Trimeresurus guoi – Guo’s Pit Viper
When we first found these red-eyed pit vipers on a trip in 2016, they were still an undescribed species from the Trimeresurus albolabris-complex. The clearest difference between the other Trimeresurus albolabris species found in Thailand is the deep red eye coloration, and the deeper red coloration on the tail. Finally in 2020 this species was officially described by the authors Zening Chen, Shengchao Shi, Jun Gao, Gernot Vogel, Zhaobin Song, Li Ding & Rong Dai.
In the last couple years we have travelled more often to the North of Thailand, and have encountered this common species in various locations throughout the north. From low land up to about 1400m elevation. Often associated with a drier forest type, or more open agricultural areas and the forest edges around these cleared areas. It kind of has made us wonder if this was naturally a higher elevation species, or if they have followed the path of destruction by humans that have moved their farms deeper into forested regions. The logged areas probably pushes the Pope’s Pit viper (Trimeresurus popeiorum) away, and the more open newly created habitat is one where this Guo’s Pit Viper seems to do well.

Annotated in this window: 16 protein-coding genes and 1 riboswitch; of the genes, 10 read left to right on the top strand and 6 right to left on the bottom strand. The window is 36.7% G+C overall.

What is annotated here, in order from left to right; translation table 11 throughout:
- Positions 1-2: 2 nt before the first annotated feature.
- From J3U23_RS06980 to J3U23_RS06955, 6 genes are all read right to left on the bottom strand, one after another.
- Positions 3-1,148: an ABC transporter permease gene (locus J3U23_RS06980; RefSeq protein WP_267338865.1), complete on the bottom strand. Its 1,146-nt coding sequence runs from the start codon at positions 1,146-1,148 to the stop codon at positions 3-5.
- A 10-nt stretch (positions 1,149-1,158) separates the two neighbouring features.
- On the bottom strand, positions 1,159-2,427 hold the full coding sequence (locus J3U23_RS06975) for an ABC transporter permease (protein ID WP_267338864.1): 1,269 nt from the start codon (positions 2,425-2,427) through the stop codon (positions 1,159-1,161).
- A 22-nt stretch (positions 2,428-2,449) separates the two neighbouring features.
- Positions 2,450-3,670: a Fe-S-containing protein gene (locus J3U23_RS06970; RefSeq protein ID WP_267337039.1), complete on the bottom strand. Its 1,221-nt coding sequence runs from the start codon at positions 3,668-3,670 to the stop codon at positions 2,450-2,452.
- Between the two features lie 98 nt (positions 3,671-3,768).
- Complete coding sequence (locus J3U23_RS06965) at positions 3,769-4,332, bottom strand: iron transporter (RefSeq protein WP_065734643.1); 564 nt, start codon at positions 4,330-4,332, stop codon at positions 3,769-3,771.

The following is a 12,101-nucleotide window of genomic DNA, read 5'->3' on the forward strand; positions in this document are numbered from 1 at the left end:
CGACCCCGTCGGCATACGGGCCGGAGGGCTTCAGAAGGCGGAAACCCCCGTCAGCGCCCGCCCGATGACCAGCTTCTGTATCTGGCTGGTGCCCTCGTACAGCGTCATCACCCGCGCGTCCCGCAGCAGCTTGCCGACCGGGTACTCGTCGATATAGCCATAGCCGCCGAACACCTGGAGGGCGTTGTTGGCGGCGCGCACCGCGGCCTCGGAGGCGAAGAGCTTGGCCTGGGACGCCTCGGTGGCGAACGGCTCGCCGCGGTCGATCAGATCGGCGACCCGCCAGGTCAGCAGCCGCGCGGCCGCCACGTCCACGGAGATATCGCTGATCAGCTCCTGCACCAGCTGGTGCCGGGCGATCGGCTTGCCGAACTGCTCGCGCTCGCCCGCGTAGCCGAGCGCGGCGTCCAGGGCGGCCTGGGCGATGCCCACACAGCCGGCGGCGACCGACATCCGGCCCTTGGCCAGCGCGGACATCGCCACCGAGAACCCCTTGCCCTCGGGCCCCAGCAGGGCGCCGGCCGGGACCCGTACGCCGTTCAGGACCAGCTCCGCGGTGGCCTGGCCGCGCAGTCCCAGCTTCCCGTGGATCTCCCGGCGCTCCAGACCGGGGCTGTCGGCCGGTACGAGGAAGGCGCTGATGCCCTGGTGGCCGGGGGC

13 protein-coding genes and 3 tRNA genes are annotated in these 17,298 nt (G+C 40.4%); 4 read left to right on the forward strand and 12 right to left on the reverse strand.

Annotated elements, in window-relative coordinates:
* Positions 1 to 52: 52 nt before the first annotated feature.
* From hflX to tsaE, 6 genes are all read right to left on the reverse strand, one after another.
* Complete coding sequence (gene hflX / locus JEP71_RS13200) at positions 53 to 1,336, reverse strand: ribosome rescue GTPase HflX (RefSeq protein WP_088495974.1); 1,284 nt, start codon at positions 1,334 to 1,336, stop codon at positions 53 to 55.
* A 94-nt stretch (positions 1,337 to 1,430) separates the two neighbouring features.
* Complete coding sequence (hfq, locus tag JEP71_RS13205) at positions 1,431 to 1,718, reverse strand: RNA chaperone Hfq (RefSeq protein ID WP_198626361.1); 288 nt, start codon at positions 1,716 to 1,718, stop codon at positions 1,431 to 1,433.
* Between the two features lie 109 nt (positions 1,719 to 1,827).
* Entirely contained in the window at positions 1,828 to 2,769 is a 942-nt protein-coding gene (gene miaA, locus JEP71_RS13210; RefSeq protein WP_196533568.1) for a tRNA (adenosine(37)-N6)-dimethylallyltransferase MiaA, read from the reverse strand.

This species, especially its females, are easily confused with female Pope’s Pit Vipers (Trimeresurus popeiorum). In coloration these are highly similar. Both have deep red eyes, bright green bodies and a red tail.
Still the red on the tails is in a difefrent pattern. More blotched on the Pope’s Pit viper, more of a neat stripe starting from the dorsal ridge above the base of the tail.
Also another difference is the head shape especially visible from the side. The POpe’s Pit vipers have a very pointy nose when seen from the side. Whereas the Guo’s pit viper like other species from the albolabris complex have a more rounded nose in sideview.
The Guo’s Pit Viper often lack or only have a faint ventral line in the females but might have a yellow to white ventral line especially in the males. Pope’s Pit Viper females tend to have a white dotted ventral line.